As complicated as that all sounds, the cleverest – and most crucial – fact about these hybrids is that they’re very often the simplest of pieces to wear. Take the show-goers for example, so many of whom were touting the hits of previous seasons, from the leather-perfecto biker jackets to military and guipure lace coats, khaki bombers, floral maxi dresses, even, a sighting of a broderie anglaise full skirt.

There’s something about these designs that tug at the heartstrings.

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Autumn/ Winter 2014-15 Sacai

Autumn/ Winter 2014-15 Sacai

CHITOSE ABE must have terrific fun at her Sacai headquarters in Japan. One imagines her sat in her studio, toiling away, cutting and pasting clothes together with all the ease of a Microsoft Word doc. Of course, with clothes this desirable, the process must be a lot more technical than that, but crucially, she never lets on – nor do the girls who wear them so seemingly effortlessly.

This was one of the designer’s best collections yet and Abe said it all began with re-imagining the idea of “wrapping and cocooning”, starting with the familiarity of outerwear. Men’s checked overcoats, leather biker jackets, bomber jackets and puffas – all items she has experimented with before – morphed into entirely new shapes. A biker jacket met head on with a wool blazer boasting the prettiest peplum back, elsewhere a formal wool coat turned around to reveal quilted nylon behind, while other hybrids fused Mongolian fuzzy lapels with biker, with puffa.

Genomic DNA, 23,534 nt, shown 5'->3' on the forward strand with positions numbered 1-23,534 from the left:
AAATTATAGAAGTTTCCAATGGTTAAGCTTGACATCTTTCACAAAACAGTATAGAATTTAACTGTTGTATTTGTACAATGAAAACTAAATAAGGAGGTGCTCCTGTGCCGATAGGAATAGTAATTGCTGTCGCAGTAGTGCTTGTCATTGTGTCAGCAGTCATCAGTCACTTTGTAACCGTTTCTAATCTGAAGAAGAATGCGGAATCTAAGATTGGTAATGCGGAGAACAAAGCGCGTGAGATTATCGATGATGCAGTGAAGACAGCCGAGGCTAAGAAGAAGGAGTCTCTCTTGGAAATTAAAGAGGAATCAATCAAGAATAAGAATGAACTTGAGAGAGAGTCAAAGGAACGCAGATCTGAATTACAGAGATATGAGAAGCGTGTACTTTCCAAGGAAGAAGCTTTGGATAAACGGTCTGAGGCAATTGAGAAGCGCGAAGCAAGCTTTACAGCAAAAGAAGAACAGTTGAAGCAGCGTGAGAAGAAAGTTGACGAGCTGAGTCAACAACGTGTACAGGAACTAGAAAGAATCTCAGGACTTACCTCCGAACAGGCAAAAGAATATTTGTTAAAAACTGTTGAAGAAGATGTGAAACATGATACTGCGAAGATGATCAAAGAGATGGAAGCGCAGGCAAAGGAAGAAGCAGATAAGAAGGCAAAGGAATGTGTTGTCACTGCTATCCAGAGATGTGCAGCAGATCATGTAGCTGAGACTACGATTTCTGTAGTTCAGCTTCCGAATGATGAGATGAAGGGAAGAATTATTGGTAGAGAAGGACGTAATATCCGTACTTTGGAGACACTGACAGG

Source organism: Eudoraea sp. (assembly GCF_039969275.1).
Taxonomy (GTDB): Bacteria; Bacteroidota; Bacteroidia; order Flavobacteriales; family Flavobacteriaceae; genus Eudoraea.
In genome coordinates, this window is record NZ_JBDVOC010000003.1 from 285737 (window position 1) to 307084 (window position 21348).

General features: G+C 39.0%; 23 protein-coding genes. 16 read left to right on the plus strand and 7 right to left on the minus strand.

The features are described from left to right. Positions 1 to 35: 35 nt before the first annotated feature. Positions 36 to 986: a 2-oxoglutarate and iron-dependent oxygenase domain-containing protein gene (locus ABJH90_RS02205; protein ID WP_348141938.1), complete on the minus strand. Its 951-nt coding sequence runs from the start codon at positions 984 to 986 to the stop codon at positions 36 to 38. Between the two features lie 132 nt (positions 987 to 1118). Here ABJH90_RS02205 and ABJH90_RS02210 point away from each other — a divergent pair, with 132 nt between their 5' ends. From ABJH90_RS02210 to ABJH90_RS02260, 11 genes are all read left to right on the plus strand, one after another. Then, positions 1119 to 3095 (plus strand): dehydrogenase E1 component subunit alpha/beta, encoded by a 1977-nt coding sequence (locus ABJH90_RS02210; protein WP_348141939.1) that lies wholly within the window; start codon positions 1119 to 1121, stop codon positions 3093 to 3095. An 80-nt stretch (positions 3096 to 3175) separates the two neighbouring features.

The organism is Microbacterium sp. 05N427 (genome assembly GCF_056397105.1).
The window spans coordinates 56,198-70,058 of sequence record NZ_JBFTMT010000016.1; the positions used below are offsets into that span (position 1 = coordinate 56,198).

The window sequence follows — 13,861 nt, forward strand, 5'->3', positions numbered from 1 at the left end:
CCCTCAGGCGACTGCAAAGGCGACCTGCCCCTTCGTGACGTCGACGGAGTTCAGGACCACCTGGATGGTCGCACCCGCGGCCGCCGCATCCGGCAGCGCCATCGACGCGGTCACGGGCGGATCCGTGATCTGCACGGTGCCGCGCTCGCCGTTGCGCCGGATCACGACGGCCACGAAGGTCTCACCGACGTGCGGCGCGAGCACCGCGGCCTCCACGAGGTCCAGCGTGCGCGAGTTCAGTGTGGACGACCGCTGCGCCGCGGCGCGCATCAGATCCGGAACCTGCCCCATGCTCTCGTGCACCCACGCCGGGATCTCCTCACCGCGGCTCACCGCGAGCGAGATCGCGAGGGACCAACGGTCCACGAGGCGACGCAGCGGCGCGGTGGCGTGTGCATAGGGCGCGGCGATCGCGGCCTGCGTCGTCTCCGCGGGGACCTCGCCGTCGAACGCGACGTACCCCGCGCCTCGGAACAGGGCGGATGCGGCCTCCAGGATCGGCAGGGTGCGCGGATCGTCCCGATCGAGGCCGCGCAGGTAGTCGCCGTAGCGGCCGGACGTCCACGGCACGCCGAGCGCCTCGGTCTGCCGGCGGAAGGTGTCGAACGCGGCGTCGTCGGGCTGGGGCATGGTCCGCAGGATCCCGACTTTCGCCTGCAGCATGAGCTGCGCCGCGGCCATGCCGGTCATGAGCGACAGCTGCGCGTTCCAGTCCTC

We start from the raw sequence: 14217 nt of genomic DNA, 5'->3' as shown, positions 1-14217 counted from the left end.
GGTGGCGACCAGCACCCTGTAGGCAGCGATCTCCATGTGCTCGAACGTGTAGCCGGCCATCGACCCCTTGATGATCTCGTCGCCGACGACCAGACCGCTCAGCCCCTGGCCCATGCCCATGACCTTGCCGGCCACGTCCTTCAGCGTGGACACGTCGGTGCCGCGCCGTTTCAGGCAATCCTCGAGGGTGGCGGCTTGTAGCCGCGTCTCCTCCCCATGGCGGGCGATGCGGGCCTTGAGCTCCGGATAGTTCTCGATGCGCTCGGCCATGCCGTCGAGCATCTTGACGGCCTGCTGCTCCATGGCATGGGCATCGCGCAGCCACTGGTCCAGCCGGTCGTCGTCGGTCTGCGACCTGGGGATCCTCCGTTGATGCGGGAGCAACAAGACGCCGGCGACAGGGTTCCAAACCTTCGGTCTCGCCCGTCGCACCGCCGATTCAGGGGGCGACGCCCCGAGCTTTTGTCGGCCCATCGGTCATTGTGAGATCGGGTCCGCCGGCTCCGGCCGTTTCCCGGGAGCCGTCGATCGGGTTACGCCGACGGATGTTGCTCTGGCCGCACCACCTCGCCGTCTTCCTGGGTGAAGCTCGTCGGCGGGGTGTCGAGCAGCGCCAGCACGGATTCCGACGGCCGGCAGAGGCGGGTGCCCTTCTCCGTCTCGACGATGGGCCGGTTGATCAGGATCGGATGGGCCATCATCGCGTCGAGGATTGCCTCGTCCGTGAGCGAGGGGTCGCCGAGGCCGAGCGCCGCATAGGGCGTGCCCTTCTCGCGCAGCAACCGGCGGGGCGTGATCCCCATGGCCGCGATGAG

It would have been hard to have found two more opposing textures than a flocked Devore velvet and a chunky cable knit and yet here was the happiest of marriages. Abe also played with a scarf print; pleated blouses with long neck ties neatly anchored with polished gold pins were partnered with narrow trousers worn with drop-waist pleated apron skirts over the top. She also continued with blanket dressing, a concept she first explored for pre-autumn/winter.

Such melds and layer-ups ought to equal bulk, but the result is the opposite: silhouettes here were long and languid, everything felt luxurious and refined, grown up but young, street-wear but couture. These clothes are certainly at the forefront of that hyper-street idea trending now, but above all else, one of the cleverest things about these clothes (construction aside) is the surprise, and then in the very next second, wondering why no one has tried it before.

To shop more Sacai visit: www.sacai.com